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Trump Kept Congress in the Dark on Wray Decision

President Donald Trump did not notify senators, who are responsible for the confirmation of nominees, about his nomination of Christopher Wray to lead the FBI.
Image: U.S. Senate Judiciary Committee Chairman Sen. Chuck Grassley
U.S. Senate Judiciary Committee Chairman Sen. Chuck Grassley (R-IA) testifies during a hearing before the House Oversight and Government Reform Committee June 7, 2017 on Capitol Hill in Washington, DC. The committee held a hearing on "Fast and Furious, Six Years Later."Alex Wong / Getty Images

Senators who will be responsible for confirming President Donald Trump's newly-named FBI Director nominee Christopher Wray said Wednesday they were not informed of the decision in advance, something that has been a common practice in the past.

Senator Chuck Grassley, R-Iowa, and head of the Senate Judiciary Committee that vets nominees to run the FBI, said he found out about the nomination when Trump tweeted the news.

"We learned from the tweet," Grassley told reporters Wednesday morning. When asked whether the lack of communication was disrespectful, the senator would only repeat his statement that he found out from the tweet.

Grassley later told reporters that he "probably" missed a call from the president.

Sen. Dianne Feinstein of California, the ranking Democrat on the Judiciary Committee, said she wasn't given a heads-up either.

The lack of notification also extended to Congressional leadership. Senate Minority Leader Chuck Schumer wasn't notified and neither was House Speaker Paul Ryan, who said during a news conference that Trump didn't inform him in advance.

Related: Trump Taps Former Assistant AG for FBI Director

Usually a president notifies Congress not only as a courtesy but to also curry favor for the nominee who must pass through the relevant committee and obtain a majority of votes on the Senate floor.

If confirmed, Wray would replace James Comey who Trump fired last month.

Wray, a former Justice Department official, is not well known on Capitol Hill. Because of his relative anonymity and because of Trump's surprise announcement, senators have yet to release statements either praising or criticizing the pick.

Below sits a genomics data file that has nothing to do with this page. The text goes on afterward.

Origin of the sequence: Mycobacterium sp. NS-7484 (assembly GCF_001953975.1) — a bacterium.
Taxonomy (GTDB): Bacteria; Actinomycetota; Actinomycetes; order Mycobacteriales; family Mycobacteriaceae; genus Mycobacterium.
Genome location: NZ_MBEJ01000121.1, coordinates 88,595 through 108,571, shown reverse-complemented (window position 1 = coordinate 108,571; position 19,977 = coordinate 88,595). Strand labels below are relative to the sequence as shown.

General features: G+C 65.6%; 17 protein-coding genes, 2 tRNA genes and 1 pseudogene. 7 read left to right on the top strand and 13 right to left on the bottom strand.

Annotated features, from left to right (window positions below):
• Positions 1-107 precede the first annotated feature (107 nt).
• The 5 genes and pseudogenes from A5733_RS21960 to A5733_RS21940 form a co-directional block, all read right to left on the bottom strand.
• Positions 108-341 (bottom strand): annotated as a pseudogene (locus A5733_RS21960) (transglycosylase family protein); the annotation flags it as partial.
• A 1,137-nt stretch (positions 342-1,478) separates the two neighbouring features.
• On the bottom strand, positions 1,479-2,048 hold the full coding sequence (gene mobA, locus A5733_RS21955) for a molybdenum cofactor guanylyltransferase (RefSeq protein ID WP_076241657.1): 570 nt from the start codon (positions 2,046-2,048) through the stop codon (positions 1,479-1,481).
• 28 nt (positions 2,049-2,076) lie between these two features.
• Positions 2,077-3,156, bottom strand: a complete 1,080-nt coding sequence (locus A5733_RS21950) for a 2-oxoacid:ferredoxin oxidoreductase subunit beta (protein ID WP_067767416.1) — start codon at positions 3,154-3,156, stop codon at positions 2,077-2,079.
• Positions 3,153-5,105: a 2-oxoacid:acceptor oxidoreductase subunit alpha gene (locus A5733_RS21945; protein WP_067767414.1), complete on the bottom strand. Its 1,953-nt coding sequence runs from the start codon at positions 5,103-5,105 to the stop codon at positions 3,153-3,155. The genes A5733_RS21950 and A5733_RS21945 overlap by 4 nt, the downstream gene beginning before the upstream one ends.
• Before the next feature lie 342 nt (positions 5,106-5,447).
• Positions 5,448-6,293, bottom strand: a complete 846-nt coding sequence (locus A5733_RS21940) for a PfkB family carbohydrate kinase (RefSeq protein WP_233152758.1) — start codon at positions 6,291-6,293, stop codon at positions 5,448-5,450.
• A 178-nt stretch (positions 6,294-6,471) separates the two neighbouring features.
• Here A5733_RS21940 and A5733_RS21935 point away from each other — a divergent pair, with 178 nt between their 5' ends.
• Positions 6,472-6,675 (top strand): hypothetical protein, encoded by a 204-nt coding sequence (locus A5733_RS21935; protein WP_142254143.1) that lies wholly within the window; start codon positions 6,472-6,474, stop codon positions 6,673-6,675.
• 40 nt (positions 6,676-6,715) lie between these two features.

Christopher Wray listens during a press conference at the Justice Department in Washington on Aug. 20, 2004.Jose Romero / AFP - Getty Images file

Speaker Ryan didn't address Wray directly but said his experience is "perfect."

"I don’t know the guy, but I’ve looked at his resume, he seems like to me he’s the perfect kind of person," Ryan said during his news conference. "I thought we should have a career person take over the FBI, someone with a deep bench of experience, he certainly seems to fit that bill."

When asked about the nominee by reporters, Feinstein said "he may be fine."

"I haven't known about it for very long, like for two hours. So obviously I need to look into it," she said.

Senate Majority Leader Mitch McConnell did not say whether he had been informed of the decision ahead of time but released a statement mid-afternoon praising Wray's credentials. He also issued a warning to Democrats that they should focus their position on his experience and not external circumstances surrounding the FBI and its investigation of Russia and the Trump campaign.

"Christopher Wray’s impressive credentials make him more than ready for the sober task of leading the FBI in fulfilling its law enforcement and national security missions, especially at a time when our country faces so many serious threats both at home and abroad. This, of course, is the criteria upon which an FBI Director nominee should be judged," McConnell wrote in the statement.

Kasie Hunt, Marianna Sotomayor and Alex Moe contributed.